Thursday, August 09, 2007

Broken Promises and the Military Industrial Complex

A commentary by Clarence Page ran in my local paper today. The piece begins with the story of a marine who returned from Iraq in 2004 and committed suicide a few months later. His family is suing the Department of Veterans Affairs for denying him medical treatment:

The parents, who joined the antiwar group Military Families Speak Out after their son's death, do not seek money damages. They only hope their lawsuit will force the Bush administration to take swift action to overhaul the VA, they say."

The case of Marine Lance Cpl. Jeffrey Lucey is tragic, but hardly surprising. The same conservatives who call liberals "unpatriotic" for questioning the invasion of Iraq, and accuse us of "not supporting the troops," and claim that Democrats have "invested in failure" have been consistently underfunding the troops to a degree that can only be described as criminal. According to a related broadcast of Democracy Now:

"[In July] two major lawsuits were filed that could put the [Bush] administration's treatment of veterans on trial. A class-action suit on behalf of hundreds of thousands of soldiers accuses the Department of Veterans Affairs of ignoring veterans' mental health care needs and overzealously denying medical care and benefits. The plaintiffs are two veterans groups. Veterans for Common Sense and Veterans United for Truth say returning soldiers are denied care through outright rejection or the long waiting process in a backlog of some 600,000 pending claims."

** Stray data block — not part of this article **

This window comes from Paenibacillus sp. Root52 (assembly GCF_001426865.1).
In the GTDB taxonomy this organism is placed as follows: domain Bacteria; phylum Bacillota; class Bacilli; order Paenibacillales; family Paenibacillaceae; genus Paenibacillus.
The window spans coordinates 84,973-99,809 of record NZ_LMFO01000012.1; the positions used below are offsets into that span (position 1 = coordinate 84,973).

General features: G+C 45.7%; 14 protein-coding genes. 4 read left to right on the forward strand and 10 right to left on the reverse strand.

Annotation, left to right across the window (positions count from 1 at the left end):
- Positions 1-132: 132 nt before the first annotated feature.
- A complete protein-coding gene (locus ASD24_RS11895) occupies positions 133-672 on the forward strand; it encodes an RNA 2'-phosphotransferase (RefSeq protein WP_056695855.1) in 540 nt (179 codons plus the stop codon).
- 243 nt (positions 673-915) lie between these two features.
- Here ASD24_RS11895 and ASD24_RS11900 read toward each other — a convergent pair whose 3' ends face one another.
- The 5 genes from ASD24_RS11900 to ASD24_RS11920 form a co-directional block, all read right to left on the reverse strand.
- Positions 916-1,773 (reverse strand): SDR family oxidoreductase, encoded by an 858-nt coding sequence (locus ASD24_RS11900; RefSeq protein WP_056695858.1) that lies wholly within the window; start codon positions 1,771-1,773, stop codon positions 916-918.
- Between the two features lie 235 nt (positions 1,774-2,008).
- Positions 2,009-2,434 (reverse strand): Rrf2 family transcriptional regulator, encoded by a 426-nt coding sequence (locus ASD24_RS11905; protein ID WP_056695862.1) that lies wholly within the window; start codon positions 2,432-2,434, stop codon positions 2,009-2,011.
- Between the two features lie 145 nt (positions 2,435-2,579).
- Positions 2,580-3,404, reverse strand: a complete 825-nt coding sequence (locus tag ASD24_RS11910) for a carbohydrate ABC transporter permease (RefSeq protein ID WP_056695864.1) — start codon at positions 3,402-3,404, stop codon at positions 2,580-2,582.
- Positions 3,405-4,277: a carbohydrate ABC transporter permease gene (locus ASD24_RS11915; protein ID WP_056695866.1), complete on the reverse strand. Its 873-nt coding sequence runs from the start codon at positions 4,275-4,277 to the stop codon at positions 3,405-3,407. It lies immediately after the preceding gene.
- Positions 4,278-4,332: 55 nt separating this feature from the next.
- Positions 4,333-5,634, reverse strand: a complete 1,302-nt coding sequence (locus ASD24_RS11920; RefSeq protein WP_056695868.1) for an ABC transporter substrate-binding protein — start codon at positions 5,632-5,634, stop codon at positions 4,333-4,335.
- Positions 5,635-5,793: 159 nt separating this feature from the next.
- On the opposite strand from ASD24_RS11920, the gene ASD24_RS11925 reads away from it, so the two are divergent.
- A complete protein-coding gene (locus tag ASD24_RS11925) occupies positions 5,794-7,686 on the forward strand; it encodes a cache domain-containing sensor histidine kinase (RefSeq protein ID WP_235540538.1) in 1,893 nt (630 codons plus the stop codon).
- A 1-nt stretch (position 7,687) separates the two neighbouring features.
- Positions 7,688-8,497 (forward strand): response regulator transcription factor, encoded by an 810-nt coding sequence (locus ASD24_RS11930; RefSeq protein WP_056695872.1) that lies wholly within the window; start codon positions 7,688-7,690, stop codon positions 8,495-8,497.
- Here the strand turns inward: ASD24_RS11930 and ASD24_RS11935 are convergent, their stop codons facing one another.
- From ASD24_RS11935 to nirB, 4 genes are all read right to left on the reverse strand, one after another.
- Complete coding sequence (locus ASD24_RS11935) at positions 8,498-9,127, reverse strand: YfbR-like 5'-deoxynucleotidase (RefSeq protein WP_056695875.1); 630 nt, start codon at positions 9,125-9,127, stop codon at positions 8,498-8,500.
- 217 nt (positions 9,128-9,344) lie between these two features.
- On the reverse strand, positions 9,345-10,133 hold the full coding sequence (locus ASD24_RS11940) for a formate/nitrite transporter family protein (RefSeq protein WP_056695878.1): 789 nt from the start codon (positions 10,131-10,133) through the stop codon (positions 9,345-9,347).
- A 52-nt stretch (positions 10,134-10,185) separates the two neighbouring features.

It's an injustice in the military-industrial complex that isn't discussed very often: The million-dollar ad campaigns that encourage young people to enlist in the military with promises of money for college, career training, and a way out of poverty. Taxpayer money is being thrown at advertising agencies and media markets - not to mention defense contractors - but when veterans need medical treatment there's no money to be found.

Up to 800,000 Iraq and Afghanistan veterans are said to suffer or risk developing post-traumatic stress disorder - and the administration that promised them better lives and to make them "Army Strong" has nothing to offer them but empty words and yellow ribbon stickers.

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